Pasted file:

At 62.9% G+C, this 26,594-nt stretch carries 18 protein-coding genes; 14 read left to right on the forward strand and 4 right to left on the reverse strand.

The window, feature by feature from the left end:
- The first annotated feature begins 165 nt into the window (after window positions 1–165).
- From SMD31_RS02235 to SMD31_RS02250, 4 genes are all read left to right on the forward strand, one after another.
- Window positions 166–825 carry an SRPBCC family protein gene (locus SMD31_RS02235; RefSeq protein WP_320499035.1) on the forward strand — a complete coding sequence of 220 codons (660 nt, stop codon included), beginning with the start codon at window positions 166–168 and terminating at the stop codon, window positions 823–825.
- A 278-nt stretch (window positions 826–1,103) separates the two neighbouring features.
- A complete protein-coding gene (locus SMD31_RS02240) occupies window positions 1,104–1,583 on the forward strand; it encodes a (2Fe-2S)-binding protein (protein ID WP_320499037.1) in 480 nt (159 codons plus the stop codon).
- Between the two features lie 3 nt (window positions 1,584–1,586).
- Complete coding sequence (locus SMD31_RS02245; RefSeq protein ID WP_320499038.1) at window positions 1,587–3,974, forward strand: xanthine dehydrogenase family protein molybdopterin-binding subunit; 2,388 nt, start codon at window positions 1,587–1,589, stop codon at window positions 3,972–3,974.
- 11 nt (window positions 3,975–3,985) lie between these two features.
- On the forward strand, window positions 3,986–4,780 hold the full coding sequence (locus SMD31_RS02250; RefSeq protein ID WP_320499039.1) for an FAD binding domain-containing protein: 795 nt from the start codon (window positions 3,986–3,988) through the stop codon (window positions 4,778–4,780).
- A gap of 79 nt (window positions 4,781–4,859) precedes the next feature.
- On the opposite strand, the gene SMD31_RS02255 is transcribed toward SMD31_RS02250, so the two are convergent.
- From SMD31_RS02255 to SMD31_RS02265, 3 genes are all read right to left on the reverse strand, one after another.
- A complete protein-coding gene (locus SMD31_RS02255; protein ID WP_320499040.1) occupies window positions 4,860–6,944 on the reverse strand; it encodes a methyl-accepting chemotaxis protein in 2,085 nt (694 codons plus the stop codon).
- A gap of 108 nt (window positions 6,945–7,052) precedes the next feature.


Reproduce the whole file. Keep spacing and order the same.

At 62.9% G+C, this 26,594-nt stretch carries 18 protein-coding genes; 14 read left to right on the forward strand and 4 right to left on the reverse strand.

The window, feature by feature from the left end:
- The first annotated feature begins 165 nt into the window (after window positions 1–165).
- From SMD31_RS02235 to SMD31_RS02250, 4 genes are all read left to right on the forward strand, one after another.
- Window positions 166–825 carry an SRPBCC family protein gene (locus SMD31_RS02235; RefSeq protein WP_320499035.1) on the forward strand — a complete coding sequence of 220 codons (660 nt, stop codon included), beginning with the start codon at window positions 166–168 and terminating at the stop codon, window positions 823–825.
- A 278-nt stretch (window positions 826–1,103) separates the two neighbouring features.
- A complete protein-coding gene (locus SMD31_RS02240) occupies window positions 1,104–1,583 on the forward strand; it encodes a (2Fe-2S)-binding protein (protein ID WP_320499037.1) in 480 nt (159 codons plus the stop codon).
- Between the two features lie 3 nt (window positions 1,584–1,586).
- Complete coding sequence (locus SMD31_RS02245; RefSeq protein ID WP_320499038.1) at window positions 1,587–3,974, forward strand: xanthine dehydrogenase family protein molybdopterin-binding subunit; 2,388 nt, start codon at window positions 1,587–1,589, stop codon at window positions 3,972–3,974.
- 11 nt (window positions 3,975–3,985) lie between these two features.
- On the forward strand, window positions 3,986–4,780 hold the full coding sequence (locus SMD31_RS02250; RefSeq protein ID WP_320499039.1) for an FAD binding domain-containing protein: 795 nt from the start codon (window positions 3,986–3,988) through the stop codon (window positions 4,778–4,780).
- A gap of 79 nt (window positions 4,781–4,859) precedes the next feature.
- On the opposite strand, the gene SMD31_RS02255 is transcribed toward SMD31_RS02250, so the two are convergent.
- From SMD31_RS02255 to SMD31_RS02265, 3 genes are all read right to left on the reverse strand, one after another.
- A complete protein-coding gene (locus SMD31_RS02255; protein ID WP_320499040.1) occupies window positions 4,860–6,944 on the reverse strand; it encodes a methyl-accepting chemotaxis protein in 2,085 nt (694 codons plus the stop codon).
- A gap of 108 nt (window positions 6,945–7,052) precedes the next feature.